In the past several months, there have been plenty of headlines about the ways in which the EMV liability shift is negatively impacting people and businesses. However, less has been said about the good these efforts have done, and how much momentum use of this type of payment has built over a relatively short period of time. Indeed, the latest data suggests that even by the end of last year, there had been a huge explosion in adoption of chip-and-PIN cards on a global level.
On a global level, the number of EMV-enabled debit and credit cards in circulation increased by 1.4 billion over the course of 2015, rising to a worldwide total of 4.8 billion, according to the latest data from EMVCo, the technical body that exists to encourage use of this platform. That's an increase of more than 41 percent in just one year. Moreover, it seems that use of these cards is on the rise as well, with nearly 36 percent of all card-present purchases worldwide being made with EMV. That was up from 32 percent on an annual basis.
"The global adoption of the EMV specifications is imperative to the development of a more secure and interoperable payments industry," said Mike Matan, current chairman of the EMVCo Executive Committee. "EMVCo welcomes engagement with interested parties from across the payments ecosystem and supports a number of initiatives to enable the payments community to be actively involved in developing, enhancing and evolving future specifications."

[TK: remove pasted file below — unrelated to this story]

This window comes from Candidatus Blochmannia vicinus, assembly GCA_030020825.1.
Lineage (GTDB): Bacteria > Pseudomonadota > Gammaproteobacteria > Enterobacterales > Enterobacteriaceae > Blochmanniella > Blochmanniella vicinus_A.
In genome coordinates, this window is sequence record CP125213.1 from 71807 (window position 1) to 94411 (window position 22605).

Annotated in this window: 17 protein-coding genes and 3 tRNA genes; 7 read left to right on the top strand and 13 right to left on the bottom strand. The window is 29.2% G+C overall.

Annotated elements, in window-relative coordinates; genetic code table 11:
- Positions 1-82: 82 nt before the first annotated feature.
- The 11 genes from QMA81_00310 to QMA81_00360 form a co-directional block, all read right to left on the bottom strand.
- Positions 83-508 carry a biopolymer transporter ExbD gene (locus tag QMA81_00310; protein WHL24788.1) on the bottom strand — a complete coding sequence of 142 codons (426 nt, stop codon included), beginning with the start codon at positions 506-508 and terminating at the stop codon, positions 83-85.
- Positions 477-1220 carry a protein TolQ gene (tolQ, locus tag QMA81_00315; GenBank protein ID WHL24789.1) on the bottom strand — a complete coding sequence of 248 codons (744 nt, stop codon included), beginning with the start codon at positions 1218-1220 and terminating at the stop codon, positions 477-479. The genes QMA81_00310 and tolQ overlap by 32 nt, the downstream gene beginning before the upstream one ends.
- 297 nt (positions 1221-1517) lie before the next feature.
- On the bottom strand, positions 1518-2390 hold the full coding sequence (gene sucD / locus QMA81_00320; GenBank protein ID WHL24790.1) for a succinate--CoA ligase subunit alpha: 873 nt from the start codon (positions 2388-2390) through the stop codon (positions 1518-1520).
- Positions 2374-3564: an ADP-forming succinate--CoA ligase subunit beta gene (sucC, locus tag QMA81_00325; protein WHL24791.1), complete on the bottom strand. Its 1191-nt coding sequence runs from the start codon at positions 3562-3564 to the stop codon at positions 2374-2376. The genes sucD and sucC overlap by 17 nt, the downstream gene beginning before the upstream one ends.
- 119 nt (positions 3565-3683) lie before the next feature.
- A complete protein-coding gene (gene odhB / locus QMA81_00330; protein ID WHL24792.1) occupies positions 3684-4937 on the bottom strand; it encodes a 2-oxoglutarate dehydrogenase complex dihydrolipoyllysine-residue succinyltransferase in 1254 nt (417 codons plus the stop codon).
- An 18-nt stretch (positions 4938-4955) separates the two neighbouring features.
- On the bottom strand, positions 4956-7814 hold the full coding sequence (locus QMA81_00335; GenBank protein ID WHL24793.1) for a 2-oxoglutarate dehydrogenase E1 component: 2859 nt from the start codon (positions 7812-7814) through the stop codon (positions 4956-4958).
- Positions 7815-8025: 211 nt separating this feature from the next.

A closer look at the numbers
The global leader in EMV engagement was, not surprisingly, the part of Europe where the technology has been in wide use the longest, the report said. There, more than 84 percent of cards had the capability to make such a purchase, up from 83.5 percent a year earlier. Not far behind was Canada, Latin America, and the Caribbean, where 71.7 percent of cards had EMV technology, an increase from 59.5 percent.
As for adoption in the U.S., there were no hard and fast numbers available, the report said. However, the adoption rate "started to accelerate" last year, and continued to build momentum in the first half of 2016 as well.
Indeed, more anecdotal data also suggests that consumers and businesses alike are simply getting more accustomed to using EMV on a regular basis. That, in turn, should serve as encouragement for merchants - particularly smaller ones - that have yet to really take a step toward adopting it themselves. One of the areas of concern that many may still have is that these transactions, while clearly more secure than traditional credit card purchases, still take quite a while to complete. Fortunately, payment processing giants Visa, MasterCard, and American Express all have plans to introduce technology that will speed up each EMV purchase significantly.
As such, any business owner who is still on the fence about EMV adoption will likely soon have one less reason as to why they might delay their own companies making the transition. And that, in turn, makes the payments ecosystem safer for everybody in it.